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DVT and Birth Control: Anna Frutiger's Story
This young woman didn't know her birth control pills could cause a blood clot in leg that would kill her. Here, Anna's mother recounts the devastating story.
By Regina Boyle Wheeler
Medically Reviewed by Farrokh Sohrabi, MD
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Anna Frutiger had the world by the tail in the spring of 2010. The 23-year-old Michigan native was busy working toward her longtime dream of becoming a dentist. Athletic, pretty, and smart, Frutiger had just finished her first year at dental school in Pittsburgh when the unimaginable happened. A blood clot in her lungs, called a pulmonary embolism, landed her in a hospital emergency room in mid-May. Frutiger was fighting for her life.
That day was the culmination of a health crisis four months in the making. While training for a triathlon, Frutiger began feeling pain behind her knee and calf. “Her symptoms seemed to come and go — sometimes being very painful and other times they seemed to disappear,” recalled Sara Wassenaar, DDS, Frutiger’s mother, herself a dentist in Alma, Mich. At first she believed her leg pain was muscle-related, but Frutiger told her mother it wasn’t exactly the sort of pain she experienced with other muscle pulls. She was becoming unusually short of breath as well.
Eventually, Frutiger saw an orthopedic surgeon who suspected that a blood clot called a deep vein thrombosis (DVT) was the culprit. A DVT forms in large veins, typically in the legs. It’s usually seen in much older people or those who are obese, are sedentary, or have other health problems like cancer, certain blood clotting disorders, or recent trauma or surgery.
Frutiger didn't fit the typical picture of a person who would develop a deep vein thrombosis. But she did have an important risk factor: She was taking hormonal birth control pills.
An ultrasound/Doppler of her leg did not detect a deep vein thrombosis. At a follow-up visit three weeks later, her leg looked normal and wasn’t painful. The doctor sent her home.
Anna Frutiger’s Fight for Life
During May 2010, Frutiger traveled a lot. She flew for six hours over two consecutive weekends and had recently returned from an eight-hour bus trip with just one short stop when Wassenaar spoke with her daughter on the phone.
“She was emotional and shared with me that she was very short of breath as she was bringing groceries up to her apartment," her mother said. Frutiger chalked up her symptoms to the stress of dental school. “I will never fully forgive myself for not recognizing how serious her situation was and for not insisting she go to the emergency room,” Wassenaar said.
The next day, Frutiger asked a friend to drive her to class because she still didn’t feel well. But on her way to the car, she collapsed and blacked out. Frutiger went into cardiopulmonary arrest shortly after arriving at the ER. In a mix of shock and panic, Wassenaar and her husband, Rich Frutiger, DDS, raced to their daughter’s side. “It was a parent’s worst nightmare,” she said. Doctors discovered a foot-long blood clot in her lungs. “She suffered a bilateral saddle pulmonary embolism, which essentially cut off blood flow to the heart,” Wassenaar said. The undiagnosed DVT had broken free and traveled to her lungs.
Over the next few days, doctors kept the aspiring dentist alive in hopes of a miracle. But Frutiger was comatose and tests found no brain activity. Her parents made the agonizing decision to take her off life support.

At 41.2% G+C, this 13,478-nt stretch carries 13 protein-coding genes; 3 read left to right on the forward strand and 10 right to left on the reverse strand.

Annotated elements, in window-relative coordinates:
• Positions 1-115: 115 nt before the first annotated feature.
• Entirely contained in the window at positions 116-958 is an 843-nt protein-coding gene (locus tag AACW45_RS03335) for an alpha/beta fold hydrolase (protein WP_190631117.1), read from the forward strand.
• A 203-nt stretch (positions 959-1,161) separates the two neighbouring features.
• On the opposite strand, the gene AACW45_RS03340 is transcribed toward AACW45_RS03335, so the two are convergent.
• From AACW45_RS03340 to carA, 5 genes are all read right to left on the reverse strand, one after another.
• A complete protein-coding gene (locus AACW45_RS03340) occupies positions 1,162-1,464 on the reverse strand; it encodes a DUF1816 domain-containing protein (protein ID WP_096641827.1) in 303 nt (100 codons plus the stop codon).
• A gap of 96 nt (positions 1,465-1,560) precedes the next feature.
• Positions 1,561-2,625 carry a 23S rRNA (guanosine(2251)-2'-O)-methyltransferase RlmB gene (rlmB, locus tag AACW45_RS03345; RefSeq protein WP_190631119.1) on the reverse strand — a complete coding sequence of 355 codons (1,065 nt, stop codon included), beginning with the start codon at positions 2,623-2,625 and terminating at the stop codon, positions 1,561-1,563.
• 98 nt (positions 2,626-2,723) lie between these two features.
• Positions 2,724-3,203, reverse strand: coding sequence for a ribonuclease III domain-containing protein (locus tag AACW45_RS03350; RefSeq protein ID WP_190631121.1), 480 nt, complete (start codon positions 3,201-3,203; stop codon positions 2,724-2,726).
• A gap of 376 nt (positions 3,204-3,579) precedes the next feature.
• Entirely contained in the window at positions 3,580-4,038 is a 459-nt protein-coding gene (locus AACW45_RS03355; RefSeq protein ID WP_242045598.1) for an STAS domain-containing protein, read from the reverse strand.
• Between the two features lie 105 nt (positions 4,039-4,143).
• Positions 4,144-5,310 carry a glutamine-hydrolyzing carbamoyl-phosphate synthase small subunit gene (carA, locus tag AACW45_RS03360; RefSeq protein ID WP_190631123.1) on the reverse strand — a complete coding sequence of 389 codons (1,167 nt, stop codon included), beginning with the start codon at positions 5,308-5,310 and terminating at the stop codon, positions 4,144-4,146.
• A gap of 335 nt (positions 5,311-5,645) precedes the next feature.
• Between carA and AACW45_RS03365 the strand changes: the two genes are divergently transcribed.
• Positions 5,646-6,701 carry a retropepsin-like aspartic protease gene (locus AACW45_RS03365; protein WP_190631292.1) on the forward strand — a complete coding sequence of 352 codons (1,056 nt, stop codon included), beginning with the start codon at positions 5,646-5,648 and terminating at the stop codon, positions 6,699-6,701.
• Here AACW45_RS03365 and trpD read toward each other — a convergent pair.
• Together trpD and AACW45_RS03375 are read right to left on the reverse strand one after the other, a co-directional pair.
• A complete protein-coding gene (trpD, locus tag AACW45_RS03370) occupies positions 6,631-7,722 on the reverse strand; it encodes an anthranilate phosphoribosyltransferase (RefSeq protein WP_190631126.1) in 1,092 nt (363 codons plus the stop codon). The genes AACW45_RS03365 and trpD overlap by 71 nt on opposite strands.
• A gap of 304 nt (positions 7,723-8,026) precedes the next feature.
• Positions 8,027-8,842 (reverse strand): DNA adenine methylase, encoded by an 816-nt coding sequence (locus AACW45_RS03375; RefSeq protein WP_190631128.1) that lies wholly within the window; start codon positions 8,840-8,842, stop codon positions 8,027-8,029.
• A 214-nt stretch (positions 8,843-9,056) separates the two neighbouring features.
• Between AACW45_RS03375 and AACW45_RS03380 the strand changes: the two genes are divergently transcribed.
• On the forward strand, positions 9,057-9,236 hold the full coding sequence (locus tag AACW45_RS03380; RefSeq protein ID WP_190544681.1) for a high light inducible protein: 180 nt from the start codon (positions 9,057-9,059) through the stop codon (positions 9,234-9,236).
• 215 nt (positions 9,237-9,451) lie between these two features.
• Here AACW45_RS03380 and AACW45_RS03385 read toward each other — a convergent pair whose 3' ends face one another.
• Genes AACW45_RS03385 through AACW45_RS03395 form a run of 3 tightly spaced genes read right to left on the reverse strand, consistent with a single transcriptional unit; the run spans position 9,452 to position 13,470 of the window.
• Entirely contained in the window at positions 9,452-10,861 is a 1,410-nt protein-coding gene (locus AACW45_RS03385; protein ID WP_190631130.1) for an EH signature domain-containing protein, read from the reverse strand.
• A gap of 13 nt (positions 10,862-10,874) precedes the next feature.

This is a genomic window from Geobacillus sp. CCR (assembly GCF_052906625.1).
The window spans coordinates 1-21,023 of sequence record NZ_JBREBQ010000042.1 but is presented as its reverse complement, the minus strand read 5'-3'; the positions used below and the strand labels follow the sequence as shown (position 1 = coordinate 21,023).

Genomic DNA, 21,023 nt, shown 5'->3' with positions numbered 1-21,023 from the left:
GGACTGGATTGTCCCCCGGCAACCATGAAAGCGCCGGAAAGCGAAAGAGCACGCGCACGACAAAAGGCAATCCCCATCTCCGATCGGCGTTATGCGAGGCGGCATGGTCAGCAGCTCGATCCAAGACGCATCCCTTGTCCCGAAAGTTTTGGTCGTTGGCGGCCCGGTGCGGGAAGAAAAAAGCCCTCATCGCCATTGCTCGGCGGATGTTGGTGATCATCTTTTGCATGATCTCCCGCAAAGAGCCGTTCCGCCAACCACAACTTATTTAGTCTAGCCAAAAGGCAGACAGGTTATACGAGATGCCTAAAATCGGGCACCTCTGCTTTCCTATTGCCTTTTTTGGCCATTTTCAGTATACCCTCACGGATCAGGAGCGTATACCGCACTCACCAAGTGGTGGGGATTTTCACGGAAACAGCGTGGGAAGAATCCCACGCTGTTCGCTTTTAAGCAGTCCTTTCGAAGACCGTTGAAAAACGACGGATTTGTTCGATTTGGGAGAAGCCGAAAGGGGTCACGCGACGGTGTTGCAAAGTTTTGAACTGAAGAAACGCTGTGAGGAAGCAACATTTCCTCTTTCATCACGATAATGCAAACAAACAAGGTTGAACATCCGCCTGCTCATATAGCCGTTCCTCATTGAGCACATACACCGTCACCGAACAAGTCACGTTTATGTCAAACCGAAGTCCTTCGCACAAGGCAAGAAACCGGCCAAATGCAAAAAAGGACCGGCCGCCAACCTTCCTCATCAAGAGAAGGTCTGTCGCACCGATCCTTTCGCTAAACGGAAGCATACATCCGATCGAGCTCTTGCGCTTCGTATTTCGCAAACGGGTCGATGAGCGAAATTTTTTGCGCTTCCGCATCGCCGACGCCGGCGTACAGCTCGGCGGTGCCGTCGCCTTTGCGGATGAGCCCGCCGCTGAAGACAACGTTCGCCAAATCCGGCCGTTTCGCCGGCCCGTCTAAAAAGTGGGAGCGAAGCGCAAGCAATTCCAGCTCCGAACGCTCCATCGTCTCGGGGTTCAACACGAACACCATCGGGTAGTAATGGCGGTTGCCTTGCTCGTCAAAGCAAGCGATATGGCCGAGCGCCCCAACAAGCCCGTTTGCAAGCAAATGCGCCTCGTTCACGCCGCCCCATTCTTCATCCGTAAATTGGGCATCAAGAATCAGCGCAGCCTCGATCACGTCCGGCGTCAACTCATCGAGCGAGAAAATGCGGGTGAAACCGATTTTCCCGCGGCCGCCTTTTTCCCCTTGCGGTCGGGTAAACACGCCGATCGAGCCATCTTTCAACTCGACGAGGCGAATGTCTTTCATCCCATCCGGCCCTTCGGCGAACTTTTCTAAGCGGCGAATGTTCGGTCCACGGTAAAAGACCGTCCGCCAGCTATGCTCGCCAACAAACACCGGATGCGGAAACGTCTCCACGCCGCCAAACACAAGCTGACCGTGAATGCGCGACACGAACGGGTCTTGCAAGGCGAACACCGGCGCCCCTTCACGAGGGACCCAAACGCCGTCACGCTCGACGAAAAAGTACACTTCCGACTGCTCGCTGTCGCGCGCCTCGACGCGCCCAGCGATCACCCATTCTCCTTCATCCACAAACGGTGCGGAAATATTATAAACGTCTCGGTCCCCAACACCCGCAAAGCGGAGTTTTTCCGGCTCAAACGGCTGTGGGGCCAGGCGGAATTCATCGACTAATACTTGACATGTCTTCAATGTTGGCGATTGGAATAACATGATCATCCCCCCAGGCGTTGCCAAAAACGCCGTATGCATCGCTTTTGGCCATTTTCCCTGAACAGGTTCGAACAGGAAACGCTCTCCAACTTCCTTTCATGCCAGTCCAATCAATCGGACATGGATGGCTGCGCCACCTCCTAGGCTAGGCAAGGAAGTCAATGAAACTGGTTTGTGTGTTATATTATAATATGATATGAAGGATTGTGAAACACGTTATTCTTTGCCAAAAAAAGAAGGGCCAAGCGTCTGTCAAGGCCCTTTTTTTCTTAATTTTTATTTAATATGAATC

Frutiger died on May 20, 2010.
The Link Between Deep Vein Thrombosis and Birth Control
The doctors looked for a reason why such a young, seemingly healthy, nonsmoking woman developed a deep vein thrombosis. At autopsy, no clotting disorder that would explain the huge blood clot was found. The rest of Frutiger’s family was tested for hereditary clotting problems, which all came back negative.
Wassenaar said that doctors believed the combination of oral contraceptives and being immobile because of all the travel triggered the massive clot.
RELATED: 6 Simple Steps to Avoid Deep Vein Thrombosis
So what’s the link between deep vein thrombosis and birth control? “The hormones that are in birth control pills (synthetic estrogen and progesterone in combination pills) as well as the hormones in hormone replacement therapy and the surge of hormones when a woman is pregnant lead to changes in the blood that promote thrombosis, or clotting," said Natalie Evans, MD, a vascular medicine specialist at the Cleveland Clinic in Ohio. "In most cases the baseline risk of thrombosis for young, healthy women of childbearing age is quite low, so even though birth control pills and pregnancy increase the risk of clotting, the overall risk still remains quite low.
Some newer, so-called third-generation, oral contraceptives have been found in some studies to carry a higher risk for blood clots. That makes a conversation with your doctor about your risk factors and the pros and cons of specific brands of birth control a smart idea. Frutiger was taking a third-generation pill.
Despite their grief, Frutiger’s family wanted to donate whatever organs were salvageable for transplant. A 50-year-old man received her liver, which saved his life.
Frutiger was originally prescribed birth control pills during her undergraduate years at Kenyon College in Ohio. Since her death, the health clinic there fully educates students on the risks of birth control pills and on the warning signs of a blood clot.
Wassenaar is passionate about sharing her daughter's story and raising awareness about DVTs and pulmonary embolism. “I hope this story reaches many women who will pay attention," she said.
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